So I try to think about those kinds of questions as well. And then, I think
I look at work like these amazing testaments, these kinds of moments of war
and hardship. I love Picassos work as much as I find him extremely problematic...
in La Guernica we have one of the most powerful pieces and I try to think how
is it that? What was he thinking when he created this work? How it was created?
How it reminds me again of those African motifs Im also excited by and
interested in? At the same time I go, oh my God, were still doing the
same thing. You know that was then but has it changed?
V: I think its something that gives your work impact is that like Picasso
you are using the artists eye to look at the world.
V: Which is not an eye that judges but that asks, do you see what I see?
W: Yes, its an eye that looks from different angles which arent
always all critical.
V: When I learned about Cubism in school I didnt realize that it would
be the mechanism that could help me upset colonization.
V: Or any type of monotonous single vision.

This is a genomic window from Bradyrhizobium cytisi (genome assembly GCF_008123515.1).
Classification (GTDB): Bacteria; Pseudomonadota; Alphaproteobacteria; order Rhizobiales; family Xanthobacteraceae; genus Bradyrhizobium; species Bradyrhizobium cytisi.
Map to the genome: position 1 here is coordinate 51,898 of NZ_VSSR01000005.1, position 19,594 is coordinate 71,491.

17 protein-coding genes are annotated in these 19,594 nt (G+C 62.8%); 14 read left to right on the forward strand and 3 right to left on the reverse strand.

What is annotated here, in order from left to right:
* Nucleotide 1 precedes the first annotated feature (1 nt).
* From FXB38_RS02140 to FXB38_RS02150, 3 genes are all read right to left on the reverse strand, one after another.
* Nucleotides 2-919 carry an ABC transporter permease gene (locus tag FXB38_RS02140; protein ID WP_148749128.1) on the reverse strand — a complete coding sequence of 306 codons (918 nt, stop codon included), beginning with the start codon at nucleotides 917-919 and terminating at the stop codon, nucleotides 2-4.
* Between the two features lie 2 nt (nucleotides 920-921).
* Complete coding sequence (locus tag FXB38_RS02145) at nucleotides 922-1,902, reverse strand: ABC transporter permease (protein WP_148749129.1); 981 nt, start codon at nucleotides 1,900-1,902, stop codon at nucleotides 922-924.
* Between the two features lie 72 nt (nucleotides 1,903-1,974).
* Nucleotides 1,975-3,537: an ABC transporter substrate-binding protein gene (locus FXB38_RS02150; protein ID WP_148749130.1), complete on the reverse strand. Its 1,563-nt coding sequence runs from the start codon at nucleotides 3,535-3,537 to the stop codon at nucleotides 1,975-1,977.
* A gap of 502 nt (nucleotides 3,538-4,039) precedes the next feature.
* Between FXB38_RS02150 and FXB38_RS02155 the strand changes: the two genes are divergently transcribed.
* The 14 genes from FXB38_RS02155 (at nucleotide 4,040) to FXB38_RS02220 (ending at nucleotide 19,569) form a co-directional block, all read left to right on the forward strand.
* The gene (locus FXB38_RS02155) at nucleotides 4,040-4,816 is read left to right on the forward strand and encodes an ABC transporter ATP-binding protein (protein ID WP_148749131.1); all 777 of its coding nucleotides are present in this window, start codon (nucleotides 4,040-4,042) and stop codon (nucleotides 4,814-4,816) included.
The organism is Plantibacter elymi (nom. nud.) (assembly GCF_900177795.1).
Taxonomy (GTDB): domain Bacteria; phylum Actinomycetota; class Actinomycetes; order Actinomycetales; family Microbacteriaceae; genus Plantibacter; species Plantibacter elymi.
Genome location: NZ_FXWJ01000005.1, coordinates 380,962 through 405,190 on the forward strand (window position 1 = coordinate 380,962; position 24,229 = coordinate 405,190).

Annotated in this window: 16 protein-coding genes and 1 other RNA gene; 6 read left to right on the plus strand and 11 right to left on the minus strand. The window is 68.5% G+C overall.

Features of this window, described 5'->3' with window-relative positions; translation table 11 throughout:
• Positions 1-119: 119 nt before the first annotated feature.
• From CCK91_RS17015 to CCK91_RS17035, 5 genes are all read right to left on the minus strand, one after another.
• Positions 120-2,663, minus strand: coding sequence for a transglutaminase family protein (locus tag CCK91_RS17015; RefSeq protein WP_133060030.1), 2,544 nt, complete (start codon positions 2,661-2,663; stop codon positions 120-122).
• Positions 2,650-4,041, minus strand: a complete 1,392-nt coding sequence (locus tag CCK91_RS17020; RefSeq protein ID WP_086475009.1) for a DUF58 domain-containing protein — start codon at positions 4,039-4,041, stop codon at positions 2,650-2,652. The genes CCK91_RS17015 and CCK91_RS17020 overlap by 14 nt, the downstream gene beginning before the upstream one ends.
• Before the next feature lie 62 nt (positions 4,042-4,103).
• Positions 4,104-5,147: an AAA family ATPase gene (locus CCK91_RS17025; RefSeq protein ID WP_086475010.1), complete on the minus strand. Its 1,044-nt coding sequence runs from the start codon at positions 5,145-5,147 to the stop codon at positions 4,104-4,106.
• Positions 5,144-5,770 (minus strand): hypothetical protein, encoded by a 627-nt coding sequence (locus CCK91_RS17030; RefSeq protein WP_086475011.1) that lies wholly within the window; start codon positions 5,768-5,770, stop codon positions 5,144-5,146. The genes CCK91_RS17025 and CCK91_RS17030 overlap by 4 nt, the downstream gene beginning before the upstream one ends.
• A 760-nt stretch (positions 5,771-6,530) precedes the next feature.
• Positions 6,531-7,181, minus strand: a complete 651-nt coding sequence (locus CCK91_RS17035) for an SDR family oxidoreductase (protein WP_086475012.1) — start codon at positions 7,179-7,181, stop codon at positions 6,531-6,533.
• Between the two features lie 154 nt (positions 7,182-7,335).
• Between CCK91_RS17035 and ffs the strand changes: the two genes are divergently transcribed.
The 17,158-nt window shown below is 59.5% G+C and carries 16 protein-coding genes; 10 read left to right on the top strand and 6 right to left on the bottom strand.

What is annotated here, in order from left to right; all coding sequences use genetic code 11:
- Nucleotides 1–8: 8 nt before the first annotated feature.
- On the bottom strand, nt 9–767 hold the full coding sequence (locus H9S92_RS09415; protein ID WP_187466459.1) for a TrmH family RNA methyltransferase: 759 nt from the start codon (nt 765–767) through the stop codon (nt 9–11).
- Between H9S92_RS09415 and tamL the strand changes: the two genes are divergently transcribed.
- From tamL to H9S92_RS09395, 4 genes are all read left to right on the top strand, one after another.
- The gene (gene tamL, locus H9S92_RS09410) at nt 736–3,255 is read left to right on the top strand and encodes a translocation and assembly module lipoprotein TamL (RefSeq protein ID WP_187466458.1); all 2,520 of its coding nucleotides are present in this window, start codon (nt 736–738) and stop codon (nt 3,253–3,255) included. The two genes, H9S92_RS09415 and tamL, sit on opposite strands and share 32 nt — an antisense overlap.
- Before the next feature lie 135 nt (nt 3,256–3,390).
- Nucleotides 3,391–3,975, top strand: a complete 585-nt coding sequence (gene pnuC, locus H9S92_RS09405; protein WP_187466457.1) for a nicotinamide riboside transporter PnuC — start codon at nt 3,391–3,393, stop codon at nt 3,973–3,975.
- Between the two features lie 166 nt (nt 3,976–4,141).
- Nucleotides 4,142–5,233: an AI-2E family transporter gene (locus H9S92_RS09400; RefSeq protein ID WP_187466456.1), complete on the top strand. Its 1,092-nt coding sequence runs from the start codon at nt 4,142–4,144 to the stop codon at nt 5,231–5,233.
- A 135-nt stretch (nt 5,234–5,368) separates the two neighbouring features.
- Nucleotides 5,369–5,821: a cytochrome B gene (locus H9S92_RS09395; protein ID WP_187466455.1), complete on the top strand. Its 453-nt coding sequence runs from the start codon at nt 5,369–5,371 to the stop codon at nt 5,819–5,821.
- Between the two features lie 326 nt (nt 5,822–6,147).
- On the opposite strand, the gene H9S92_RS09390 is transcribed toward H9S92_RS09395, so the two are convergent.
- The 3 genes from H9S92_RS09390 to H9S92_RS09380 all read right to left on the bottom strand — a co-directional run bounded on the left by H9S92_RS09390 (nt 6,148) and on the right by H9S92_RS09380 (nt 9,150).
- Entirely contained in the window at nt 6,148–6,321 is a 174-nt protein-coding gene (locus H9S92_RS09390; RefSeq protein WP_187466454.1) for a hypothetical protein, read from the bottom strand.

V: And, I think that one of the things that your work allows me to realize,
thinking about the multiple sources that these mythical women that you create
come from is that Cubism isnt just about the artist moving around the
room in space but your work is about multiple voices creating identity at the
same time. And I think that even thinking about the span of time that Jordans
collection has been brought together there is a wonderful consistency that emerges
and it doesnt seem like youre waning from this approach. It feels
like youre gaining speed and becoming more biting in your movement in
terms of really upsetting these colonial motifs that separate us. Really those
kinds of symbols unite us as different kinds of cultures. Is that something
you brought to your studies in anthropology or is that something that studying
anthropology gave you? When did you have the sense that sense about people...
that we are not one thing in a vacuum but that we are fluid and changing?
W: I came to the States to study art and anthropology and I it was actually
very lucky because it was available because the New School is divided into the
different universities. There is Eugene Lang, there is a graduate school, there
is a music school and then there is Parsons. So, when I applied to Parsons I
was told that of course you could take a couple of classes in cultural anthropology
but youre more likely to be successful if you do it in a BA or BFA program
at the New School so thats what I did.
The reason I was doing it was because, yes, I wanted to find a way. I wanted
to find a language that describes human behavior within culture. So its